The Sweetest Fix

Page 37

Nap date, tomorrow? I’ll bring sandwiches?

Best text I’ve ever gotten, he responded, immediately. Hands down.

Her lips curled up into a smile. I promise not to touch your utensil drawers.

I want your hands all over my…utensils.

Reese snort-laughed loud enough to draw the attention of a couple walking by. It’s a date, she typed back, unable to ignore the helium-like feeling in her belly. It carried her along the path for several blocks, before she turned back and headed for the apartment, mentally preparing for long hours in very cramped quarters. With her dwindling lack of funds, going out wasn’t an option. She was probably better off studying dance tutorials on her phone anyway. Maybe watching some old competition footage and look for areas of improvement.

Just before she reached her apartment building, memories of her tryst with Leo playing in Technicolor in her mind, a push notification came up on her phone from the app she’d been using to find open calls.


Casting chorus line dancers for the musical Chicago. Coordinator states: Seeking an extremely limited number of polished, experienced dancers, preferably with Broadway experience. Familiarity with the material a plus. Open call on February 14th at noon. Arrive early. Participants to be seen only if time permits. 200 West 49th Street.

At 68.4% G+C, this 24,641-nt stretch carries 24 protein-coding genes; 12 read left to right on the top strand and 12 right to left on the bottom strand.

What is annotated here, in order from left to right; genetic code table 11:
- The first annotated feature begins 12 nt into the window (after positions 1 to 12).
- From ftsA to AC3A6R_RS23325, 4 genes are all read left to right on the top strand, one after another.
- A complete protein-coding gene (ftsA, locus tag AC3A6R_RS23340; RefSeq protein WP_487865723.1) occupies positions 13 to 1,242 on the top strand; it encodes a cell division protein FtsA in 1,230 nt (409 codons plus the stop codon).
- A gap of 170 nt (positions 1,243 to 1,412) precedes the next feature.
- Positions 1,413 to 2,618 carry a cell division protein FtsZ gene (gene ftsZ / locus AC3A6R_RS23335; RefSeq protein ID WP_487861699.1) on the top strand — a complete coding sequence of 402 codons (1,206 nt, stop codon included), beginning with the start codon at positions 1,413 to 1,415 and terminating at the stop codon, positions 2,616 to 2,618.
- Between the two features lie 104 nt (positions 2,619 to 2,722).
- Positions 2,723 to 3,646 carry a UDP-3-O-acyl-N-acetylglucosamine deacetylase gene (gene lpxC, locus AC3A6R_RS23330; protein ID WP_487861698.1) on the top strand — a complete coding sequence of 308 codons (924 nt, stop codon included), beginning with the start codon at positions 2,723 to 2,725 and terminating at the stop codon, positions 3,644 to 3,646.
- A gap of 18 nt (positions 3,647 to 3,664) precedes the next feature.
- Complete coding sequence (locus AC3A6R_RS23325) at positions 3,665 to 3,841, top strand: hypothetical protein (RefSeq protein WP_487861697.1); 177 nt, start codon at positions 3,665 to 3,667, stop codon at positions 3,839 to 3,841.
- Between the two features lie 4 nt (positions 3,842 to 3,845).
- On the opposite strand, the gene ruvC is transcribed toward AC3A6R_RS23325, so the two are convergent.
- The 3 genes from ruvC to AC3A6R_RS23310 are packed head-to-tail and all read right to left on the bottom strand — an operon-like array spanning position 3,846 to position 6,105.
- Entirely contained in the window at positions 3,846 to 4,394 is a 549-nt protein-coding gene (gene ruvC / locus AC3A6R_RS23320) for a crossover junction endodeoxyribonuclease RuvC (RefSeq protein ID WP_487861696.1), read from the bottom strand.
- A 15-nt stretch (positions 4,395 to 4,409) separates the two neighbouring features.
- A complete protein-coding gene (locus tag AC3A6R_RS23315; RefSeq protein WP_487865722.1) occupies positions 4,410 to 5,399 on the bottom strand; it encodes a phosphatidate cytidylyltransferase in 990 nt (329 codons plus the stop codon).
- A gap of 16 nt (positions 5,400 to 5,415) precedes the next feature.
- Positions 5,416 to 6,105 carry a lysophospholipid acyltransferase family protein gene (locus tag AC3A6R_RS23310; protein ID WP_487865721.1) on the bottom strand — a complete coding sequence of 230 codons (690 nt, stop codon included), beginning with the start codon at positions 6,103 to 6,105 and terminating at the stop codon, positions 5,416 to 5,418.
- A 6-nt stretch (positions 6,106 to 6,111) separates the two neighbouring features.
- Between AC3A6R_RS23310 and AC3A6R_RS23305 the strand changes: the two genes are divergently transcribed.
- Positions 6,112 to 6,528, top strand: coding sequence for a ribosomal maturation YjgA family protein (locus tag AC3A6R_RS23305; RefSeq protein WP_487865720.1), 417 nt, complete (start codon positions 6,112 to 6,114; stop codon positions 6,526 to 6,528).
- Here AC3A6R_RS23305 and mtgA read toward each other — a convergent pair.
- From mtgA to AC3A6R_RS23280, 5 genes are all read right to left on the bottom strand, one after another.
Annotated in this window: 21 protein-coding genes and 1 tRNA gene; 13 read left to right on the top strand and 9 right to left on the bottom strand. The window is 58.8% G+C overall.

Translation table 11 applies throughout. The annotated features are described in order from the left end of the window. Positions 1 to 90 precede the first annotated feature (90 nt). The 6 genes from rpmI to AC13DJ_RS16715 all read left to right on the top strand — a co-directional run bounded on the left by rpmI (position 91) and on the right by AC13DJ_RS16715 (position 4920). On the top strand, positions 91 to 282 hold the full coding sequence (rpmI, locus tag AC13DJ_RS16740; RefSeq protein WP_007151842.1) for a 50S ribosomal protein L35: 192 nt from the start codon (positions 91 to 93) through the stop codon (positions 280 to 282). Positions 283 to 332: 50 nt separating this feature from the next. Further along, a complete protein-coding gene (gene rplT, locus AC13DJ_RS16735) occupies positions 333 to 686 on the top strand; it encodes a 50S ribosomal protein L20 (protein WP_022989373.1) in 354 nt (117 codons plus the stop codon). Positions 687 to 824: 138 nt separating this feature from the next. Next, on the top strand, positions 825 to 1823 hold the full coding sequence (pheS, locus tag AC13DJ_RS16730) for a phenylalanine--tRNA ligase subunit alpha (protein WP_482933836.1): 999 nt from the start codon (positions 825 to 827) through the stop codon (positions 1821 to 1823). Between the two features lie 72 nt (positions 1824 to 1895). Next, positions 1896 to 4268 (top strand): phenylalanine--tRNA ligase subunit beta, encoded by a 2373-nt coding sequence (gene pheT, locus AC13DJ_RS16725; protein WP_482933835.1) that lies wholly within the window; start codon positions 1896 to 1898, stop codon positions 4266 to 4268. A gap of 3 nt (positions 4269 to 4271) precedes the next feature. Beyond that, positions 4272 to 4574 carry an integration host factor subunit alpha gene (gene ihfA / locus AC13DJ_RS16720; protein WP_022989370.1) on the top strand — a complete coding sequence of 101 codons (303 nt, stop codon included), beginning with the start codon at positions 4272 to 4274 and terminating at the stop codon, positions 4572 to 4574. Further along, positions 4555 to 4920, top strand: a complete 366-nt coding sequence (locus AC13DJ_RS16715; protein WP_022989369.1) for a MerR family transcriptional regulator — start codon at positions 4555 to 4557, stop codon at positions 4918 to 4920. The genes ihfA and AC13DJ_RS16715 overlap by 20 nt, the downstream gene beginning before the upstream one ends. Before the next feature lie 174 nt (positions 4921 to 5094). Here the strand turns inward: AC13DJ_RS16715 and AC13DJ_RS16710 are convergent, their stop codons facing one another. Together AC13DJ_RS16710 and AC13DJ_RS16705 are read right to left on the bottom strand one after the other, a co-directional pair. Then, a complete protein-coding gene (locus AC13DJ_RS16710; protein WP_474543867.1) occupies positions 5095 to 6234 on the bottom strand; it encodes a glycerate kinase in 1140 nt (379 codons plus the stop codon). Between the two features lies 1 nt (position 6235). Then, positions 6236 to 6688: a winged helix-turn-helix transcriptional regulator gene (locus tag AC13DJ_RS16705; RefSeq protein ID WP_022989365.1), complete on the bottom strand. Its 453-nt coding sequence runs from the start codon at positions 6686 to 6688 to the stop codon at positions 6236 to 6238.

Reese couldn’t breathe.

And then all of a sudden, she was breathing too quickly. So fast that she stumbled to one side and wedged a shoulder up against the closest building in order to remain standing. Chicago. Her dream musical. God, there would be hundreds of dancers there, eager to get this kind of steady work on the iconic show. She’d be an even smaller fish than she’d been thus far while auditioning for less established productions.

But she had to try. She had to take her shot.

The open call was one week away. Valentine’s Day. Her last full day in New York if she didn’t get hired. Between now and then, she would dance her ass off. Hit every audition possible. And if she didn’t land anything…Chicago would be her last shot. After the music cut out and she’d left her soul on the stage, there would be no doubt for the rest of her life that she’d given her dream every ounce of her effort. If that effort didn’t pay off, she would go back to Wisconsin.

Right after she came clean to Leo.

God. He deserved to know. It would just make ripping off the bandage so much easier if she had an actual, real life job in her back pocket when it happened. And she would kill herself trying to make that a reality. For her sake and for his. For the sake of her dream, too, because there was a possibility that if she told Leo now, if he didn’t wish her straight to Satan…he might try to help. Intervene with Bernard. And that would be too tempting. Too easy. She wouldn’t give herself that out. She’d make it on her own merit or not at all.

Come on, Reese. One more week.

Make it count.

Leo set down his phone with a grin on his face.

Plans with Reese. He had them.

For a moment, he stared down at his work station, completely at a loss for what he’d been trying to accomplish before she texted him.

The Fixes. Right.